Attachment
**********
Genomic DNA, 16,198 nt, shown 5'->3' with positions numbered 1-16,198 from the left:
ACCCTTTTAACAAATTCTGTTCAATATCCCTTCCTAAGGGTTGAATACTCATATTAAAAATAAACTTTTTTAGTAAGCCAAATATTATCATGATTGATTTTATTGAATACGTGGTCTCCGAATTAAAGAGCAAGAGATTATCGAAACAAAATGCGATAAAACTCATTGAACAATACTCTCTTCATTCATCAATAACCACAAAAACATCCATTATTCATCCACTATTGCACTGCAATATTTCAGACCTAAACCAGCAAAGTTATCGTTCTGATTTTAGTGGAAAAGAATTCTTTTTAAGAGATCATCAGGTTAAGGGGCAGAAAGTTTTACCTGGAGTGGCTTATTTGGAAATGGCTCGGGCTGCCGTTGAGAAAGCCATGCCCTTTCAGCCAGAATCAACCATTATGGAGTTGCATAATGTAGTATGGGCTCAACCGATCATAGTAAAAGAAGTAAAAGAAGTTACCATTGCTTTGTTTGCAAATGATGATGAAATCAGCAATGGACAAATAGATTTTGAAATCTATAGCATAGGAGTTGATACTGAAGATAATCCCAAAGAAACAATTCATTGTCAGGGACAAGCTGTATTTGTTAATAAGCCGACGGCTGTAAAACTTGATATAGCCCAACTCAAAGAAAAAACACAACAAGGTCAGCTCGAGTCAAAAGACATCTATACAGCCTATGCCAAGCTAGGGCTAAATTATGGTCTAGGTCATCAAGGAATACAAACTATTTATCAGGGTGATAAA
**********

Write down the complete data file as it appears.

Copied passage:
Genomic DNA, 16,198 nt, shown 5'->3' with positions numbered 1-16,198 from the left:
ACCCTTTTAACAAATTCTGTTCAATATCCCTTCCTAAGGGTTGAATACTCATATTAAAAATAAACTTTTTTAGTAAGCCAAATATTATCATGATTGATTTTATTGAATACGTGGTCTCCGAATTAAAGAGCAAGAGATTATCGAAACAAAATGCGATAAAACTCATTGAACAATACTCTCTTCATTCATCAATAACCACAAAAACATCCATTATTCATCCACTATTGCACTGCAATATTTCAGACCTAAACCAGCAAAGTTATCGTTCTGATTTTAGTGGAAAAGAATTCTTTTTAAGAGATCATCAGGTTAAGGGGCAGAAAGTTTTACCTGGAGTGGCTTATTTGGAAATGGCTCGGGCTGCCGTTGAGAAAGCCATGCCCTTTCAGCCAGAATCAACCATTATGGAGTTGCATAATGTAGTATGGGCTCAACCGATCATAGTAAAAGAAGTAAAAGAAGTTACCATTGCTTTGTTTGCAAATGATGATGAAATCAGCAATGGACAAATAGATTTTGAAATCTATAGCATAGGAGTTGATACTGAAGATAATCCCAAAGAAACAATTCATTGTCAGGGACAAGCTGTATTTGTTAATAAGCCGACGGCTGTAAAACTTGATATAGCCCAACTCAAAGAAAAAACACAACAAGGTCAGCTCGAGTCAAAAGACATCTATACAGCCTATGCCAAGCTAGGGCTAAATTATGGTCTAGGTCATCAAGGAATACAAACTATTTATCAGGGTGATAAA